Game Name: Batman: Arkham Knight
Platform(s): PS4, Xbox One, PC (currently unavailable on PC)
Publisher(s): Warner Bros.
Developer(s): Rocksteady Games
Release Date: 23.06.15
Price: £49.99 ($59.99 USD)
Reviewed on: Xbox One
While the title of this review may be mixing the mythology of two very different pop-culture entities, the purpose is to highlight just how finite everything is in this world. Just as a series of Game of Thrones came to a conclusion last week, we bid farewell (supposedly) to the Rocksteady Batman: Arkham games that have kept us enthralled with the caped-crusader’s antics over the past six years.
No other video game franchise I’ve encountered has ever adapted itself so faithfully from any form of source material; the grim Gotham world Rocksteady introduced back in 2009’s Arkham Asylum has seen itself shift and change over the years in order to satiate growing demands from its ardent fan base – and its done this with absolute poise. We now arrive at the cliff-edge of a lustrum mammoth hike, having seen the franchise develop from an action/adventure graphic novel adaptation to an open-world sandbox beat ‘em up with all the fast and furious fan-service you could wish for. The question is this: will Batman’s final adventure belly-flop off the cliff-edge like an overweight Tom Daley? Or will it swan dive to sheer glory, like Christian Bale leaping out of the atomic Bat jet at the end of the Dark Knight Rises. I still don’t get that ending…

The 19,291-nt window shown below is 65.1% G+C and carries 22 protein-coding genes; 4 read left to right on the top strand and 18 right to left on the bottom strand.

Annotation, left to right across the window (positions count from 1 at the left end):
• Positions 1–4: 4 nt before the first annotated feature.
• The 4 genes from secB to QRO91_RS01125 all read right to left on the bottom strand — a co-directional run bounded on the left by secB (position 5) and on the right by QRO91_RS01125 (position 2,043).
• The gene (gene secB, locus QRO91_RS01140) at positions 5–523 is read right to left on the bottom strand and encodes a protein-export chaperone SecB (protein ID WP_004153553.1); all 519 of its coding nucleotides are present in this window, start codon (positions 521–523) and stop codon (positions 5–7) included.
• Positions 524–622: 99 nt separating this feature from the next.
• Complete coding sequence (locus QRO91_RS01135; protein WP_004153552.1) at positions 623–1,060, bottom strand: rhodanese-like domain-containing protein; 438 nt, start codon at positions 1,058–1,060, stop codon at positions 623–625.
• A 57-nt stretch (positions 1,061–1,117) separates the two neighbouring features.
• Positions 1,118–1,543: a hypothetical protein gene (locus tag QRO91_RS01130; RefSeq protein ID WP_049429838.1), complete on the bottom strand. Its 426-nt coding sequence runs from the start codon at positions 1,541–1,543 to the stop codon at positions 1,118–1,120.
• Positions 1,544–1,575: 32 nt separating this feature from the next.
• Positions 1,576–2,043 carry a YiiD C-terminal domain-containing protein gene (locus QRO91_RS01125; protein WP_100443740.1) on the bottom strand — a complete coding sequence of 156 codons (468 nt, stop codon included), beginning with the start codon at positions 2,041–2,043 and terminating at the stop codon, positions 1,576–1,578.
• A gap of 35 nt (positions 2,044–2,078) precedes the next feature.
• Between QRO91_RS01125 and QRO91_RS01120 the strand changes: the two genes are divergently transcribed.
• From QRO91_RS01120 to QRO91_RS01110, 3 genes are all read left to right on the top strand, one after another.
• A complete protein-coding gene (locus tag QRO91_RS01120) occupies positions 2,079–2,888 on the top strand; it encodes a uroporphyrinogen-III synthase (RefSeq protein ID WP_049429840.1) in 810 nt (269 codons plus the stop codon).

The plot is, as always, extremely tightly written with a great overarching narrative and plenty of sub-narratives that trail off in various directions depending on how you play the game. This time it’s the Scarecrow’s turn to launch an assault on Gotham City – you know him, the guy with the bag on his head? Yeah he’s not to be scoffed at any more, he’s got a plan to unite all of Bruce Wayne’s greatest foes in an audacious bid to rid the world of Bats once and for all. All along the way featuring cameos from your favourite baddies – such as the Penguin, Riddler, Catwoman, Robin, Two-Face (great to have Troy Baker back), Harley Quinn (great to have Tara Strong back) and there may or may not be a well-documented guest appearance from Mark Hamill. The brevity of the cast is epic and they’re utilized extremely well in Arkham Knight, although in a game of this magnitude it always feels like your favourite isn’t featured quite enough.